“I can’t remember any time we’ve really physically got him tired,” Hoke said. “We work them out pretty hard. I’m trying to recall anytime where he’s been exhausted to the point of having to take a knee or bend over. I can’t recall anytime that he’s been like that.”
Starting in the 2013 season with the Rose Bowl to last year with a College Football Playoff appearance, Wolfe has seen it all at MSU. One special moment for the senior, though, came in a regular season matchup against MSU’s main rival, the University of Michigan.
“I would definitely say one of the best times, other than just being with the guys all the time, is the 2013 game against Michigan at home,” Wolfe said. “Just that atmosphere, it’s almost incomparable to almost anything else I’ve ever experienced. Definitely one of my best moments.”
As the football season creeps closer to its finish line, Wolfe will head back to his normal schedule for ROTC. In the fall, Wolfe’s routine gets a little shakeup in order to balance the two big commitments.
While Wolfe does lose some time with his ROTC companions, one of his superiors, Capt. Matthew Kabat, said he’s never had a problem fitting right back in with his peers.
“The camaraderie is unfortunate during the fall, he does miss a few of the events that helps build and develop,” Kabat said. “On the other side of it, over the years, it seems that he’s really developed those friendships and that good co-working mentality and team building. He really has no problem fitting back in when he does come back.”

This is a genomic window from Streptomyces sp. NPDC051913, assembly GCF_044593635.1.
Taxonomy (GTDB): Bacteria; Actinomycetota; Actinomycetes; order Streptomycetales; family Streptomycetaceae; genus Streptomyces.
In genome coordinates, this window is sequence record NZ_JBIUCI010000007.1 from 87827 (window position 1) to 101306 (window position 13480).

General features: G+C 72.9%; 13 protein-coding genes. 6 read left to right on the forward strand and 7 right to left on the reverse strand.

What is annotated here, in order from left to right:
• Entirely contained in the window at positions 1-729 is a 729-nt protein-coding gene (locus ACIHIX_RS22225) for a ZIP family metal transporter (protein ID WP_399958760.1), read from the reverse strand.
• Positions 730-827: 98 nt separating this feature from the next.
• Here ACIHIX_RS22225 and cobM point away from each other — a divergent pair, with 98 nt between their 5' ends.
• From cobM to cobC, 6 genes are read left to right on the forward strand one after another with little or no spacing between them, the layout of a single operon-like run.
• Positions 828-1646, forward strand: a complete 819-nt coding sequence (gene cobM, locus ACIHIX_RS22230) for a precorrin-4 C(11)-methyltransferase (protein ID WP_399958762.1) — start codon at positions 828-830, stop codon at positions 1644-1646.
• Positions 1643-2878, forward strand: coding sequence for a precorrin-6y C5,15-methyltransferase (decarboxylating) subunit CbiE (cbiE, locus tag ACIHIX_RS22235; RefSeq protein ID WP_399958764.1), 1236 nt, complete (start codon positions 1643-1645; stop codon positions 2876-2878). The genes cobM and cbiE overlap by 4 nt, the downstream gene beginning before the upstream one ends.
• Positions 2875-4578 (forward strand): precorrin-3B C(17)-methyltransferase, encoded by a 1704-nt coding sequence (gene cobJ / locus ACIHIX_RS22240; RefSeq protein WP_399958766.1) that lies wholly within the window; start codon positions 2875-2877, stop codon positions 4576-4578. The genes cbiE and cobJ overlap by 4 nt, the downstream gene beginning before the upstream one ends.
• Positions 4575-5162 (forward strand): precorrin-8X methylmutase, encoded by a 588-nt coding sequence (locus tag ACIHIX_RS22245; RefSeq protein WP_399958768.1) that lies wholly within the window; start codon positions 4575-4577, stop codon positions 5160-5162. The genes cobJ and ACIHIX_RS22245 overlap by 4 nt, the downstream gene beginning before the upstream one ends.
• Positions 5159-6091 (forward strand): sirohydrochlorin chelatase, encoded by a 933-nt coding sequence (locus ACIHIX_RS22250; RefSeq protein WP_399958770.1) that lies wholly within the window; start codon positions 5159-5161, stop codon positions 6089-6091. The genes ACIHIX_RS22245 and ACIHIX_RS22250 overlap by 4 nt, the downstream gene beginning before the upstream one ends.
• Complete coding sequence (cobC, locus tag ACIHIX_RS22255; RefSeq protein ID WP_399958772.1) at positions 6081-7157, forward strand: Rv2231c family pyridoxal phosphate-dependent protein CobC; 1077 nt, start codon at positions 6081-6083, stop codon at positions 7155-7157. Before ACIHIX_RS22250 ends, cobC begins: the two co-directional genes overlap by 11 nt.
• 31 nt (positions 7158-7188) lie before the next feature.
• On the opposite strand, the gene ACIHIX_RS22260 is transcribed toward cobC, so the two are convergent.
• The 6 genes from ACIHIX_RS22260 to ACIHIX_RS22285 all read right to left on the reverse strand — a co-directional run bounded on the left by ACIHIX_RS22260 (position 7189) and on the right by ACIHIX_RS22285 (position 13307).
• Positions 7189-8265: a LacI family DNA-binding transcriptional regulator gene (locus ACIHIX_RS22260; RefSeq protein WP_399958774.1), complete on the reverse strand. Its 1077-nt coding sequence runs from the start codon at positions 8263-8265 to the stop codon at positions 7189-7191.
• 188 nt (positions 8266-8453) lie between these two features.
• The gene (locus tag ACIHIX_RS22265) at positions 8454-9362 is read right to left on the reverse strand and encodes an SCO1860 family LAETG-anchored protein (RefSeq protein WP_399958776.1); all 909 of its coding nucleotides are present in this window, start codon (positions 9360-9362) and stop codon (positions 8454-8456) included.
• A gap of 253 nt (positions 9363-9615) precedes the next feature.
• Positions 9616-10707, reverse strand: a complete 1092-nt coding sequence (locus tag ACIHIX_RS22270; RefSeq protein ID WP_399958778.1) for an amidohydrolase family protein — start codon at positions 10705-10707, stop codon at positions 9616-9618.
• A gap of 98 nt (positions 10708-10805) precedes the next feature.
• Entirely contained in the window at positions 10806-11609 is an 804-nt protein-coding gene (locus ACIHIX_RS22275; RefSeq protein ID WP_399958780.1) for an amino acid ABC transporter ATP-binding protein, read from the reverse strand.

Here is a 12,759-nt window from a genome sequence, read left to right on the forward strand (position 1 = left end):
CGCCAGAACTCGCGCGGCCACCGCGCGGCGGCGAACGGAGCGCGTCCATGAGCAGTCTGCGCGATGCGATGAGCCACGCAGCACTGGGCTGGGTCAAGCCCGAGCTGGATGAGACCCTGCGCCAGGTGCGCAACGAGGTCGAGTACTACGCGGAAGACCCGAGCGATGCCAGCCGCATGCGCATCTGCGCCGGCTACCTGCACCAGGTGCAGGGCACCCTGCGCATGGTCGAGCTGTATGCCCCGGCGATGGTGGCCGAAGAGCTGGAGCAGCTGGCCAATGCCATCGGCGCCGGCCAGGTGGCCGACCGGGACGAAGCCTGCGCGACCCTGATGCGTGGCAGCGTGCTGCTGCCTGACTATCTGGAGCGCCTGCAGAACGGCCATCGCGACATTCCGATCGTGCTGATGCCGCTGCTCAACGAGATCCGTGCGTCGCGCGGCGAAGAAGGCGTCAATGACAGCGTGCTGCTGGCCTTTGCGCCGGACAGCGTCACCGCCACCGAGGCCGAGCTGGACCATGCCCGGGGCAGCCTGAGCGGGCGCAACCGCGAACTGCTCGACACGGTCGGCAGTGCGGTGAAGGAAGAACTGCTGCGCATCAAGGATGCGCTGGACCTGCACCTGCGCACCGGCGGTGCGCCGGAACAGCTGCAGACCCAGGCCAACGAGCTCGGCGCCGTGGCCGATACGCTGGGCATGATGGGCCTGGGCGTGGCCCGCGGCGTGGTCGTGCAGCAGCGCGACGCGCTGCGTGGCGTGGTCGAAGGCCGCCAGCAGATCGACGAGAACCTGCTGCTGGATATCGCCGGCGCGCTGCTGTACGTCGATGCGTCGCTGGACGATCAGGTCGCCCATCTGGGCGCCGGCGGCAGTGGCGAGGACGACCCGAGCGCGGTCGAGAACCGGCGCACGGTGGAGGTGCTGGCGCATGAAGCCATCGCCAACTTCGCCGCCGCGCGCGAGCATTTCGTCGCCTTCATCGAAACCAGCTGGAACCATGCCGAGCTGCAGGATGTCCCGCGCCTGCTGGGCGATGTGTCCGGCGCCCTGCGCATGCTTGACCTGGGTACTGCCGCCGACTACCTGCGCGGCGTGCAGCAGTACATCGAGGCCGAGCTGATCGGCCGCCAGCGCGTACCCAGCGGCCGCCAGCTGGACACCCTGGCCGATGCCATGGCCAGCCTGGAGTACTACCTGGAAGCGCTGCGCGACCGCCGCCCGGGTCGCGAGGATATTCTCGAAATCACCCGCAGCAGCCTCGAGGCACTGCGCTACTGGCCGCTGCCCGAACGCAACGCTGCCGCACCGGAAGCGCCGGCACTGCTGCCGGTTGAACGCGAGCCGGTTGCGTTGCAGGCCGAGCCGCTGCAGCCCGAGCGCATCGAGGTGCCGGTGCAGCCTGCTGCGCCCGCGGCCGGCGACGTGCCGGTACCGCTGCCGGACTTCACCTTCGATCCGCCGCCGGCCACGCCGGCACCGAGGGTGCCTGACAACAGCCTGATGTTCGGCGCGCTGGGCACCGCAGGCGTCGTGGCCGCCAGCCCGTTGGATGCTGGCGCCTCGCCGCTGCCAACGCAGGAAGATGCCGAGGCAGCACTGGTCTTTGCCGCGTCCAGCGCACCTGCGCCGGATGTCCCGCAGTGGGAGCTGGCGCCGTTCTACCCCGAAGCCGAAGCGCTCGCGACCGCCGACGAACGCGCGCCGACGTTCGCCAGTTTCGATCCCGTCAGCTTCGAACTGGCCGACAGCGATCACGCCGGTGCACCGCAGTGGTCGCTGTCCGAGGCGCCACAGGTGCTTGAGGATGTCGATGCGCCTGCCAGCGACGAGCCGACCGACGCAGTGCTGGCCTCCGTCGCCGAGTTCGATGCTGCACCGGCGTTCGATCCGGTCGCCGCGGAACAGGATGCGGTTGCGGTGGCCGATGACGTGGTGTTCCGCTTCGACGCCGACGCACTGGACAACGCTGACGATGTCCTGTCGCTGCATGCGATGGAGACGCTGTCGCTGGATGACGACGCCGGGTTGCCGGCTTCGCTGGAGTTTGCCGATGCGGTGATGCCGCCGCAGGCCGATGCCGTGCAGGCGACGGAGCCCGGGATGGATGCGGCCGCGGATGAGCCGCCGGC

On one of Wolfe’s busiest days juggling football and Spartan Battalion, he said his days start as early as 5 a.m. Through the hard work of a normal day, Kabat said beyond it all, the one thing he enjoyed the most about Wolfe was his attitude.
“What I really appreciate the most about him is his sense of humor,” Kabat said. “This kid is busy. This kid is probably tired, just on a day-to-day basis, the grind. ... But every day you see him come in, he’s got a smile on his face.”
Wolfe is sneaking up on completing his fourth year with the Spartan Battalion as he nears graduation. Through all the hardships and memories, he said that some of the best moments in the program came in the early hours of the morning, before anyone’s awake on campus.